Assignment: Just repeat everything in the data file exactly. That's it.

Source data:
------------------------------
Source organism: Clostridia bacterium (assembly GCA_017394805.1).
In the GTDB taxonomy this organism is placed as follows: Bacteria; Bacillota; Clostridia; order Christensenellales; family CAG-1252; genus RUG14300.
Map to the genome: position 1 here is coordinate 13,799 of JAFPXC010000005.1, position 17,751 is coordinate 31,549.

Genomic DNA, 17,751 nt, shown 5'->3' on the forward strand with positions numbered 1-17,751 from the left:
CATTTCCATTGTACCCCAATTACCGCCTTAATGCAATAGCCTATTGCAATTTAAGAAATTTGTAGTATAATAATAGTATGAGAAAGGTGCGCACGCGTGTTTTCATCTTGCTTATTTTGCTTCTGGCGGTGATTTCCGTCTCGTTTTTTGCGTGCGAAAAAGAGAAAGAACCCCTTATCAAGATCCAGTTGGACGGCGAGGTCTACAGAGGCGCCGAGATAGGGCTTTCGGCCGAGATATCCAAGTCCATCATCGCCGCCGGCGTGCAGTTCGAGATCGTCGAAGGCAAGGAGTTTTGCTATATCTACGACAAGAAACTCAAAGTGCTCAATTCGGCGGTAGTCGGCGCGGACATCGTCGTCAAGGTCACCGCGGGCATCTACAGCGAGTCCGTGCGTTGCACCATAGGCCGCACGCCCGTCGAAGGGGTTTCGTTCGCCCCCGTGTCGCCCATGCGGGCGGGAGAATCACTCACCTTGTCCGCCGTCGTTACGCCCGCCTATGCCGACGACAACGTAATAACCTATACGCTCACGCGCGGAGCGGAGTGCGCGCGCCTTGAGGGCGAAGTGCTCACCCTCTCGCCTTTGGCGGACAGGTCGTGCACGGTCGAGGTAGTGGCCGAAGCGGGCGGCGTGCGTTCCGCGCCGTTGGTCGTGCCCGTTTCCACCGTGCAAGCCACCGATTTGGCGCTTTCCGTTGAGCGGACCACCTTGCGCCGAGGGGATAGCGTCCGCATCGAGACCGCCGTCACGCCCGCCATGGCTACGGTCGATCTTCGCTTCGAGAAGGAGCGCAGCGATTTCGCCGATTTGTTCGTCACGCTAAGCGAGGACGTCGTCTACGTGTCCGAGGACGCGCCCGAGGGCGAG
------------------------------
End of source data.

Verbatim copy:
Source organism: Clostridia bacterium (assembly GCA_017394805.1).
In the GTDB taxonomy this organism is placed as follows: Bacteria; Bacillota; Clostridia; order Christensenellales; family CAG-1252; genus RUG14300.
Map to the genome: position 1 here is coordinate 13,799 of JAFPXC010000005.1, position 17,751 is coordinate 31,549.

Genomic DNA, 17,751 nt, shown 5'->3' on the forward strand with positions numbered 1-17,751 from the left:
CATTTCCATTGTACCCCAATTACCGCCTTAATGCAATAGCCTATTGCAATTTAAGAAATTTGTAGTATAATAATAGTATGAGAAAGGTGCGCACGCGTGTTTTCATCTTGCTTATTTTGCTTCTGGCGGTGATTTCCGTCTCGTTTTTTGCGTGCGAAAAAGAGAAAGAACCCCTTATCAAGATCCAGTTGGACGGCGAGGTCTACAGAGGCGCCGAGATAGGGCTTTCGGCCGAGATATCCAAGTCCATCATCGCCGCCGGCGTGCAGTTCGAGATCGTCGAAGGCAAGGAGTTTTGCTATATCTACGACAAGAAACTCAAAGTGCTCAATTCGGCGGTAGTCGGCGCGGACATCGTCGTCAAGGTCACCGCGGGCATCTACAGCGAGTCCGTGCGTTGCACCATAGGCCGCACGCCCGTCGAAGGGGTTTCGTTCGCCCCCGTGTCGCCCATGCGGGCGGGAGAATCACTCACCTTGTCCGCCGTCGTTACGCCCGCCTATGCCGACGACAACGTAATAACCTATACGCTCACGCGCGGAGCGGAGTGCGCGCGCCTTGAGGGCGAAGTGCTCACCCTCTCGCCTTTGGCGGACAGGTCGTGCACGGTCGAGGTAGTGGCCGAAGCGGGCGGCGTGCGTTCCGCGCCGTTGGTCGTGCCCGTTTCCACCGTGCAAGCCACCGATTTGGCGCTTTCCGTTGAGCGGACCACCTTGCGCCGAGGGGATAGCGTCCGCATCGAGACCGCCGTCACGCCCGCCATGGCTACGGTCGATCTTCGCTTCGAGAAGGAGCGCAGCGATTTCGCCGATTTGTTCGTCACGCTAAGCGAGGACGTCGTCTACGTGTCCGAGGACGCGCCCGAGGGCGAG